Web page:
Nigerian Mortgage Lenders Strain as Loans Sour on Job LossesBy and
Home-loan providers struggling to survive, industry body says
Non-performing loans reach 55% of mortgages as inflation soars
Nigeria’s mortgage lenders are buckling under the weight of unpaid loans as job losses and inflation near a record high hinder the ability of customers to pay off their debts.
“They are just struggling to survive,” Adeniyi Akinlusi, president of the Mortgage Banking Association of Nigeria, said in an interview in Lagos, the commercial capital. “A lot of them aren’t making money.”
While the association said it isn’t aware of any mortgage lenders on the verge of collapsing, increased pressure on the nation’s 36 home-loan providers presents another challenge to President Muhammadu Buhari, whose administration is grappling with how to reverse the first contraction in gross domestic product in 25 years. Rising costs for everything from building materials to school fees has meant the industry has been stagnant since June, Akinlusi said.
At least 55 percent of the mortgage industry’s 94 billion naira ($300 million) of loans are classified as non-performing, Nigeria Deposit Insurance Corp., an Abuja-based regulator, said last month. That compares with a ratio of 10 percent for the 18.5 trillion naira of loans granted by the country’s banks and 45 percent for micro-lenders, which have 195 billion naira of outstanding loans.
“The real-estate market mirrors the larger economy,” said Udo Okonjo, chief executive officer of Lagos-based real estate broker Fine & Country West Africa. “Over the last year-and-a-half, the recession affected key sectors such as oil and gas, financial and manufacturing. There were a lot of layoffs.”
Nigeria’s official unemployment rate jumped to the highest level in at least seven years in the third quarter of last year. While inflation in February slowed from a record a month earlier, at 17.8 percent, it is still almost double the central bank’s target. Total assets in the mortgage industry surged to more than 386 billion naira at the end of June, compared with 102 billion naira a year earlier. Nigerian regulators require mortgage lenders to have at least half their total assets in home loans.
In South Africa, the continent’s most industrialized economy, mortgages account for about 60 percent of total assets in the banking industry, which had total loans of 3.7 trillion rand ($284 billion) at the end of August, according to central bank data.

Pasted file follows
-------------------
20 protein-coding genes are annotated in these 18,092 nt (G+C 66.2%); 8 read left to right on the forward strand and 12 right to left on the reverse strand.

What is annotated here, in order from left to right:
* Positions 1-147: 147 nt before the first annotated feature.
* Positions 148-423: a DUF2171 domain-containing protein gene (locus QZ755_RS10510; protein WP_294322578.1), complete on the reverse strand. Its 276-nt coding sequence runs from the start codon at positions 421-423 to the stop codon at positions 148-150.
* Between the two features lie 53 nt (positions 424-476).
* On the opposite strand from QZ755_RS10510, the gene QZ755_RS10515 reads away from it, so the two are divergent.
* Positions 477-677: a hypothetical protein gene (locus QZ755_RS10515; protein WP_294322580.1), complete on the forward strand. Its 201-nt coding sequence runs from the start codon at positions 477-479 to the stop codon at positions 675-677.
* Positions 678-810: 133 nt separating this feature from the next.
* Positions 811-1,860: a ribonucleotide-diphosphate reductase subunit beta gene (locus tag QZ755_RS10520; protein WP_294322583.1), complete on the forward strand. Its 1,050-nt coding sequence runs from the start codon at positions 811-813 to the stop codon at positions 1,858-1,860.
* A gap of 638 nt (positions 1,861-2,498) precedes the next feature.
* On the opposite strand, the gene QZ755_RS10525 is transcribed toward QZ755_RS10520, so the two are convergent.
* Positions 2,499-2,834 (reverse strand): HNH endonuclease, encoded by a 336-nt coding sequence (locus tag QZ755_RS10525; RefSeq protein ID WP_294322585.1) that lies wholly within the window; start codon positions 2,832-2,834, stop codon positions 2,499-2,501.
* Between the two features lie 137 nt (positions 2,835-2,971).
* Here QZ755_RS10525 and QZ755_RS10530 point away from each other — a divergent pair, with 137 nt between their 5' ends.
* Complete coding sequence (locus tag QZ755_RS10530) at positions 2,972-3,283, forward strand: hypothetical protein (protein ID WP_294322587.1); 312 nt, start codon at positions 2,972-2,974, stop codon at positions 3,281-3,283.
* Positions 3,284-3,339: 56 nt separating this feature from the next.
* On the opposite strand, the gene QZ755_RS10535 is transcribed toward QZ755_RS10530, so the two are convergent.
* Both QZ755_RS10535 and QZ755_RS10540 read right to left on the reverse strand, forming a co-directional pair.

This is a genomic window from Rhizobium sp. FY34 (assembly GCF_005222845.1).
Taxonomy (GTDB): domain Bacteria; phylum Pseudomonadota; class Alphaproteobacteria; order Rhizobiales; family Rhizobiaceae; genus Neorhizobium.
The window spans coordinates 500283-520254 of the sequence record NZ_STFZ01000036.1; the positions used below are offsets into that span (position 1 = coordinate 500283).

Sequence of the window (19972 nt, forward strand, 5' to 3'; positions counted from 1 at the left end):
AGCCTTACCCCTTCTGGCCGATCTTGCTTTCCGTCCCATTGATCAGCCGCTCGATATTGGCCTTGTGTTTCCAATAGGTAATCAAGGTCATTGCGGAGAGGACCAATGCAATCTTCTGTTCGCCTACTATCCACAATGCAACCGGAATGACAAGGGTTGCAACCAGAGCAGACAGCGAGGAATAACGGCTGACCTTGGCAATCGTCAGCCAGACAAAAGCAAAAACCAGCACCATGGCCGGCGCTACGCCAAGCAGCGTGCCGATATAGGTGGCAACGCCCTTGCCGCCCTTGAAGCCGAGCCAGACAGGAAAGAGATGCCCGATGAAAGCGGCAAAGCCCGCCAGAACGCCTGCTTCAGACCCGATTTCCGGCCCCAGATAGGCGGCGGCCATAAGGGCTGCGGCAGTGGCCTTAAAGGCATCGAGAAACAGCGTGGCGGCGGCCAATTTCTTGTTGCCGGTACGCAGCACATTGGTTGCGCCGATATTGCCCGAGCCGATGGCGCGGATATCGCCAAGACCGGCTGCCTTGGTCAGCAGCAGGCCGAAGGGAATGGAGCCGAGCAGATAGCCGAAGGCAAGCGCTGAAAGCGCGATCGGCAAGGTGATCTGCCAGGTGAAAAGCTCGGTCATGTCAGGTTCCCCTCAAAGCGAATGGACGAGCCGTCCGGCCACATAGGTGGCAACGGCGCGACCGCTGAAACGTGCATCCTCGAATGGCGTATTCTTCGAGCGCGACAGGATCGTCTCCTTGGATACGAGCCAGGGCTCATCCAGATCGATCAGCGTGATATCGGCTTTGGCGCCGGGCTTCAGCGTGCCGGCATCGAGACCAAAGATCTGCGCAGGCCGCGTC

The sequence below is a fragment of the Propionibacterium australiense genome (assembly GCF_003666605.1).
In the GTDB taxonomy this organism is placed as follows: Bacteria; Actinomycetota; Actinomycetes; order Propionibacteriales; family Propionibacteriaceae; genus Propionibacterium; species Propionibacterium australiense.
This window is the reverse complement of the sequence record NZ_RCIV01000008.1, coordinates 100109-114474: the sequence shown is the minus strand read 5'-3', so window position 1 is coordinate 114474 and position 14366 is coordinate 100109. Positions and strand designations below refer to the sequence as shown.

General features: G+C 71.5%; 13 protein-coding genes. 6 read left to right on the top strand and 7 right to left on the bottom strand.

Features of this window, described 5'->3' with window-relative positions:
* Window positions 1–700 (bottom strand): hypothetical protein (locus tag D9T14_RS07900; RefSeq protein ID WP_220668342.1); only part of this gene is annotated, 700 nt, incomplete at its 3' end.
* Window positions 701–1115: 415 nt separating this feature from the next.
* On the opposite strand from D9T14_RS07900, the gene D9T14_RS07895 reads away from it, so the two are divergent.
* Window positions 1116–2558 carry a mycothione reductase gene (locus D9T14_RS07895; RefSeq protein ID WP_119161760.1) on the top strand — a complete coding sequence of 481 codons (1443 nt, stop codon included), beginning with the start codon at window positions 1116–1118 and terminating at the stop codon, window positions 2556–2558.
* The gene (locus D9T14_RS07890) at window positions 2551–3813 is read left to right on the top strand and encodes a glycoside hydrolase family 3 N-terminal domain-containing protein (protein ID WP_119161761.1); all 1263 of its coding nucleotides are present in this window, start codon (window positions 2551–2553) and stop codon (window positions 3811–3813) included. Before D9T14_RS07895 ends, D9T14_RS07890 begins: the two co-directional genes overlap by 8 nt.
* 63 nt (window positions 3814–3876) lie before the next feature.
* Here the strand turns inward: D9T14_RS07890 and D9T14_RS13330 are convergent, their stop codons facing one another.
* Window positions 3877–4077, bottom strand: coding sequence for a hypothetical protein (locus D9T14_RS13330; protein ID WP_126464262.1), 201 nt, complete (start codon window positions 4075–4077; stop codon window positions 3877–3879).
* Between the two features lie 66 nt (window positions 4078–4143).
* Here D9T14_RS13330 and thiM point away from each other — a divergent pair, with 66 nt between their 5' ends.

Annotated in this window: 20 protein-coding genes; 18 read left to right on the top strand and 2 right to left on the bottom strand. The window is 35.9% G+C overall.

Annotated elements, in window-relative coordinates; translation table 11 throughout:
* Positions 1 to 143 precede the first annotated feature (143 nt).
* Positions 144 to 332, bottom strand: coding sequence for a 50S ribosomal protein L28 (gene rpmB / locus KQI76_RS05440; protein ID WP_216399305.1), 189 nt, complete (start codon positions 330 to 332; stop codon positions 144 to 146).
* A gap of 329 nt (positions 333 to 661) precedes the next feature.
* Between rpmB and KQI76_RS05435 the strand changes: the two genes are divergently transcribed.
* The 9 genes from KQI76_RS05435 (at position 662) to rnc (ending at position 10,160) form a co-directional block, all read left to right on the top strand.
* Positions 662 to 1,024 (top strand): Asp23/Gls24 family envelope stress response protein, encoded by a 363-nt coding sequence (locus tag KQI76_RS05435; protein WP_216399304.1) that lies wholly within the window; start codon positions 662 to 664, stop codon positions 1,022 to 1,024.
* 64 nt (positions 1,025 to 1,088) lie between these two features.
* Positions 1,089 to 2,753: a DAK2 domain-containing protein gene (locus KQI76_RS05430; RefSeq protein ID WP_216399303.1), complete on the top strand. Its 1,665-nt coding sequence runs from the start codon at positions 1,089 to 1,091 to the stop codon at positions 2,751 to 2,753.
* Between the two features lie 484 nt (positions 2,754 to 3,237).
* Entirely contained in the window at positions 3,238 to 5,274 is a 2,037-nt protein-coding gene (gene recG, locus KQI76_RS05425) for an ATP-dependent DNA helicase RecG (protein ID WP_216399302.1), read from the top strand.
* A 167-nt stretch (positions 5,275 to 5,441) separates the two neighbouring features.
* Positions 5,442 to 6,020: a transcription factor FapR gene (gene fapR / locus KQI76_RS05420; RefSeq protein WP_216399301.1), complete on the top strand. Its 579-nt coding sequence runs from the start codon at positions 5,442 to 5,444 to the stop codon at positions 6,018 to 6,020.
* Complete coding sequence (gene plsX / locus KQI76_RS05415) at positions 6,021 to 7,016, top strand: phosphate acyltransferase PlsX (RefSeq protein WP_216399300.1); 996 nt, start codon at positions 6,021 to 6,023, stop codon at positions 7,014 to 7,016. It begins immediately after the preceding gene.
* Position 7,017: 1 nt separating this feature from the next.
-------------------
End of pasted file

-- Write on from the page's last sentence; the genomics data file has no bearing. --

Nigeria’s biggest mortgage lenders include Union Homes Savings & Loans Plc, FBN Mortgages Ltd., and Abbey Mortgage Bank Plc, which in October reported that net income in the third quarter plunged 37 percent as non-performing loans jumped.
There are efforts to return the industry to growth as the government pledges to boost housing through the creation of a fund of as much as 1 trillion naira, which will offer up to 20-year loans to developers at interest rates of 9.9 percent. The state-owned Federal Mortgage Bank is also giving mortgage providers loans of up to 20 years, which will relieve operators of the burden of having to seek long-term funding, according to Akinlusi.
The association is also working with the Central Bank of Nigeria to develop rules for non-interest mortgage financing as it seeks to deepen penetration and boost participation by Muslims, who account for about half of Nigeria’s 180 million people, he said.
The regulator is expected to draft rules this year that will enable mortgage companies to provide loans to workers in the informal sector, including farmers, who don’t earn enough to make an initial down-payment for the debt, Akinlusi said.
The mortgage industry has taken steps to avoid further fallout from the economy’s woes by partnering with insurers to provide compulsory policies that protect home-loan providers, the association’s Akinlusi said. The policies pay the interest on mortgages for six months should a customer die or become disabled.
“We have begun to see very early signs of a cautious recovery,” said Fine & Country’s Okonjo. “Cautious because it has to be sustained to be referred to as recovery. If the inflation rate continues to drop, if the naira stabilizes, and the ambiguity and uncertainties are removed from the environment, once these factors are in place, then we are pretty confident that towards the third, fourth quarter of 2017, we should definitely begin to see actual recovery.”
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